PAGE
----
The end of the year was rather challenging, and it sped up to high speed right before spring break. It turns out that it’s rather difficult to succeed in astrophysics in Spanish, and takes quite a lot of work, especially if you’re planning on spending all of spring break backpacking through Italy with no access to a computer. I also spent the weekend before in Paris, so it’s not like I had a ton of time to get ahead in Alicante.
Good thing I had Marisa and Pepa to tell me how important the semana santa (Holy Week) is in Spain, and why I shouldn’t skip the cultural events. In Spain they have an amazing tradition: each day of the week there are processions in different barrios (neighborhoods) of the city. Throngs of citizens come to see their friends carry enormous life-sized sculptures depicting scenes from the Passion of Christ, called pasos, on their shoulders through the streets of the city into the churches for the Easter celebrations. The pasos are elaborately decorated and trimmed with hundreds of fresh flowers around the base. Each barrio’s procession has a different style and a different tone. Unfortunately, I wasn’t able to attend the Holy Thursday procession, which boasts the largest paso in Spain. It’s a full size version of the Last Supper weighing over 3.3 tons and carried through the city by 225 volunteers.
The whole program went together to the procession in the neighborhood where we all live. In fact, it was only a minute or so from my house. We stood there for over an hour as the pasos moved slowly down the street. They emerged one at a time from the Catholic school chapel to a burst of applause and rocked slowly side to side to the rhythm of the synchronized steps of the bearers.
Volunteering to bear one of the sculptures is a tradition in many Spanish families. Although lots of people come to watch the processions (religious and not), carrying the statue and marching in the parade means carrying on and conveying the story of Christ: the passion, the death, and the resurrection.
The statues are accompanied by catholic school children, priests swinging incense burners, and marching bands.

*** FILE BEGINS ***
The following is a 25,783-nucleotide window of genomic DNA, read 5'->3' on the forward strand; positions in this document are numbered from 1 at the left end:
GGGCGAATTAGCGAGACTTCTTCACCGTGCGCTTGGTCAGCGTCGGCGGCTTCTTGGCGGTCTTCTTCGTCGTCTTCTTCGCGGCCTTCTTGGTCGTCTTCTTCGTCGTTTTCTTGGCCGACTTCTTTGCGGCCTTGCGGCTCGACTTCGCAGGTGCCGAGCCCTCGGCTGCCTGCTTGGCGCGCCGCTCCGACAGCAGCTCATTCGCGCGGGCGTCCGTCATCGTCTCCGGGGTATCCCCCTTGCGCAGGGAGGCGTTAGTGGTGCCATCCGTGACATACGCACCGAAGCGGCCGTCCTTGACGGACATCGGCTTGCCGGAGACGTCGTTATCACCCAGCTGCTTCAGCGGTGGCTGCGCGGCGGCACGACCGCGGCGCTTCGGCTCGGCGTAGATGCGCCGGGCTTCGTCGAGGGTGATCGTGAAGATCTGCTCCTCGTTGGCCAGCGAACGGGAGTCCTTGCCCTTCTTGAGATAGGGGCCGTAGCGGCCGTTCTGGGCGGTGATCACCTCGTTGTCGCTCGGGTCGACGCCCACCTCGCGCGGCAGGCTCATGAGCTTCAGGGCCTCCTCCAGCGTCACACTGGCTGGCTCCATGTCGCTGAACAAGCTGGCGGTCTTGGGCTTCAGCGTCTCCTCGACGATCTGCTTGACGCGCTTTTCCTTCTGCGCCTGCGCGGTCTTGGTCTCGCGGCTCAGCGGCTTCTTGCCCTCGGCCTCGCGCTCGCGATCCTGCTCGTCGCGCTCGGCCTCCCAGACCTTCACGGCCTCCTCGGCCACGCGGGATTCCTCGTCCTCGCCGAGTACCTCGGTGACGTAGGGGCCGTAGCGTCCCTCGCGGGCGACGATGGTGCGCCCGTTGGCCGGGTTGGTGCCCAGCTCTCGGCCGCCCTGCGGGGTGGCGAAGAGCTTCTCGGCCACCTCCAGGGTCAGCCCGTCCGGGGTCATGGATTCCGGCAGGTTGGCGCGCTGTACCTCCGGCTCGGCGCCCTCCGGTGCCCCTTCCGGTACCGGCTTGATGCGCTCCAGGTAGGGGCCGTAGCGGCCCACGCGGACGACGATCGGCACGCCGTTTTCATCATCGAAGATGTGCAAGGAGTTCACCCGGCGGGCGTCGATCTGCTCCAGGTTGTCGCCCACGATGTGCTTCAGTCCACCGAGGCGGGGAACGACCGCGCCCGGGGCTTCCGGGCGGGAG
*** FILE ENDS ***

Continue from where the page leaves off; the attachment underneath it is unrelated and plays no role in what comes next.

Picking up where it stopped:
The official garb with the pointed hats may remind you of the KKK, but in fact, these costumes represented the universal grief and loss caused Christ’s death for many years before their purpose was perverted by the KKK. In Europe, there is no memory of the KKK’s use of these costumes, so they are still used today with their original significance.
Symbolism is very important in these processions. Women in grieving clothes carry the symbols of Christ’s passion on red pillows. Pictured here are the sacred heart and a rosary. Others included the crown of thorns, the mallet, and the nails.
Because the sculptures are so heavy, the processions are long. The bearers pause every few minutes and take a break. The pasos have extendable or insertable legs that they put in place, and the bands play solemn but epic music as everyone observes and absorbs each statue.
The second procession I attended was even more intense, because it passes through the very narrow streets of the beautiful hillside historic neighborhood. The bearers must walk down flight upon flight of steps, then later in the middle of the night carry it all back up. Sometimes, the energetic crowd must push back in order for the paso to fit through. I got there early and brought a book to read in the meantime, because if I hadn’t, I would not have gotten a spot close to the procession itself. And for those who tried to come in late and squeeze in front of the people already there… I would not have wanted to be the focus of that ensuing wrath.
The procession opened on what soon became my personal favorite marching band, since they were dressed head to toe as Roman soldiers.
The pasos in this procession showed 4 sequential scenes from the Passion, shown in the slideshow below: Christ’s arrival in Jerusalem, Christ on the Cross, the Virgin of Grief, and the removal of Christ from the cross. The most important paso in this barrio is the third, called La Virgen de los Dolores in Spanish. It is the heaviest and the one of which they’re most proud.
At the end everyone finds the neighbors that they weren’t talking to during the procession and talks over the procession, their families, and the news. They slowly trickle away to their own houses for dinner, or head out to another barrio for the next parade.
In some ways, I wish we had processions like these in my town. It’s a fun way to bring the community together to celebrate. Besides, no matter where you are, Spain or the US, life is busy and it’s easy to go months without making it to church. This way, the church brings the story of Christ out to the people, and invites us to believe, or remember that we do. Even people who were not practicing Christians came just to enjoy the feats of endurance and teamwork, coupled with the artistry of the sculptures. It’s a way to keep cultural heritage alive, in spite of a world that’s pushing for the future.